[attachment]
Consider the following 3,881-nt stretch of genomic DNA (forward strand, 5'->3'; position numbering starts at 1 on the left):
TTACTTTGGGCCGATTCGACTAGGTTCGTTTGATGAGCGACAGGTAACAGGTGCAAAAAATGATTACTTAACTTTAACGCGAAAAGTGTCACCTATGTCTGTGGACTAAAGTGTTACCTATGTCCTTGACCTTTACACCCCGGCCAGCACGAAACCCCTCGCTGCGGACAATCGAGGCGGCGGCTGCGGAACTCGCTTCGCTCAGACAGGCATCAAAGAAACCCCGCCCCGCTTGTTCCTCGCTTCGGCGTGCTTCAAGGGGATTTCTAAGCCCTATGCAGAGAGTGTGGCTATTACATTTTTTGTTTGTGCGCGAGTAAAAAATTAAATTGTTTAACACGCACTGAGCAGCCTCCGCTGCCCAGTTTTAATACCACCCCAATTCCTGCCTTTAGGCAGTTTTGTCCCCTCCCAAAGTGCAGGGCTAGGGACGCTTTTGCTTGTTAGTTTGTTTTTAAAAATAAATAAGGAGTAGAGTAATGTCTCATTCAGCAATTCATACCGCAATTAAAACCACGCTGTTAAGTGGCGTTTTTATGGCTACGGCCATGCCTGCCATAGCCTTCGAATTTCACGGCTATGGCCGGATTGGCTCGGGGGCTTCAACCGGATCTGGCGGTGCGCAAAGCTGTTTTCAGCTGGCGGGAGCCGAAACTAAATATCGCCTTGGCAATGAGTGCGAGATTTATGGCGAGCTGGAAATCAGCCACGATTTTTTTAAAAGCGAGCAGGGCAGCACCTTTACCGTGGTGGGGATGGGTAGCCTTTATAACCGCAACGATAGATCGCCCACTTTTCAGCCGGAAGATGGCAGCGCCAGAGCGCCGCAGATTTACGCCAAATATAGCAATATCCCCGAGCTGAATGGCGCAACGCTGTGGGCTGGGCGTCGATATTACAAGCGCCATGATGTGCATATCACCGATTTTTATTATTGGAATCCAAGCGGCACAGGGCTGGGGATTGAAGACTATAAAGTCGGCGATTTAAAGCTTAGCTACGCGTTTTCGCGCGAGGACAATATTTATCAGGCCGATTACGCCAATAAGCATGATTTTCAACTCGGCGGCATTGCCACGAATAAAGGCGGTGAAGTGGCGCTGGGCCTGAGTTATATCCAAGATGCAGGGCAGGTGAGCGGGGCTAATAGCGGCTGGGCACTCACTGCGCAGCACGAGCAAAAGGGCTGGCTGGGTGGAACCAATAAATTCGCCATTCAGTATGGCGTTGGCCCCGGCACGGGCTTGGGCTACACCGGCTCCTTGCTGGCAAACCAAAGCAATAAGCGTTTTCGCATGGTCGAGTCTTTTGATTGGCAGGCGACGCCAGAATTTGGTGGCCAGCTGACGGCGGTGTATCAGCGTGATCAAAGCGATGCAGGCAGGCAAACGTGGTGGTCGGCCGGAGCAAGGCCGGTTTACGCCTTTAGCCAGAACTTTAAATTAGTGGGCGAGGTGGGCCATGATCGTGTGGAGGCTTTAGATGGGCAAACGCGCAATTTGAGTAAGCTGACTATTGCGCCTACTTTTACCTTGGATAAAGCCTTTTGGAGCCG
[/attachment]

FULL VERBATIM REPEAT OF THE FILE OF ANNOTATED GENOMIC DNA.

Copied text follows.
Consider the following 3,881-nt stretch of genomic DNA (forward strand, 5'->3'; position numbering starts at 1 on the left):
TTACTTTGGGCCGATTCGACTAGGTTCGTTTGATGAGCGACAGGTAACAGGTGCAAAAAATGATTACTTAACTTTAACGCGAAAAGTGTCACCTATGTCTGTGGACTAAAGTGTTACCTATGTCCTTGACCTTTACACCCCGGCCAGCACGAAACCCCTCGCTGCGGACAATCGAGGCGGCGGCTGCGGAACTCGCTTCGCTCAGACAGGCATCAAAGAAACCCCGCCCCGCTTGTTCCTCGCTTCGGCGTGCTTCAAGGGGATTTCTAAGCCCTATGCAGAGAGTGTGGCTATTACATTTTTTGTTTGTGCGCGAGTAAAAAATTAAATTGTTTAACACGCACTGAGCAGCCTCCGCTGCCCAGTTTTAATACCACCCCAATTCCTGCCTTTAGGCAGTTTTGTCCCCTCCCAAAGTGCAGGGCTAGGGACGCTTTTGCTTGTTAGTTTGTTTTTAAAAATAAATAAGGAGTAGAGTAATGTCTCATTCAGCAATTCATACCGCAATTAAAACCACGCTGTTAAGTGGCGTTTTTATGGCTACGGCCATGCCTGCCATAGCCTTCGAATTTCACGGCTATGGCCGGATTGGCTCGGGGGCTTCAACCGGATCTGGCGGTGCGCAAAGCTGTTTTCAGCTGGCGGGAGCCGAAACTAAATATCGCCTTGGCAATGAGTGCGAGATTTATGGCGAGCTGGAAATCAGCCACGATTTTTTTAAAAGCGAGCAGGGCAGCACCTTTACCGTGGTGGGGATGGGTAGCCTTTATAACCGCAACGATAGATCGCCCACTTTTCAGCCGGAAGATGGCAGCGCCAGAGCGCCGCAGATTTACGCCAAATATAGCAATATCCCCGAGCTGAATGGCGCAACGCTGTGGGCTGGGCGTCGATATTACAAGCGCCATGATGTGCATATCACCGATTTTTATTATTGGAATCCAAGCGGCACAGGGCTGGGGATTGAAGACTATAAAGTCGGCGATTTAAAGCTTAGCTACGCGTTTTCGCGCGAGGACAATATTTATCAGGCCGATTACGCCAATAAGCATGATTTTCAACTCGGCGGCATTGCCACGAATAAAGGCGGTGAAGTGGCGCTGGGCCTGAGTTATATCCAAGATGCAGGGCAGGTGAGCGGGGCTAATAGCGGCTGGGCACTCACTGCGCAGCACGAGCAAAAGGGCTGGCTGGGTGGAACCAATAAATTCGCCATTCAGTATGGCGTTGGCCCCGGCACGGGCTTGGGCTACACCGGCTCCTTGCTGGCAAACCAAAGCAATAAGCGTTTTCGCATGGTCGAGTCTTTTGATTGGCAGGCGACGCCAGAATTTGGTGGCCAGCTGACGGCGGTGTATCAGCGTGATCAAAGCGATGCAGGCAGGCAAACGTGGTGGTCGGCCGGAGCAAGGCCGGTTTACGCCTTTAGCCAGAACTTTAAATTAGTGGGCGAGGTGGGCCATGATCGTGTGGAGGCTTTAGATGGGCAAACGCGCAATTTGAGTAAGCTGACTATTGCGCCTACTTTTACCTTGGATAAAGCCTTTTGGAGCCG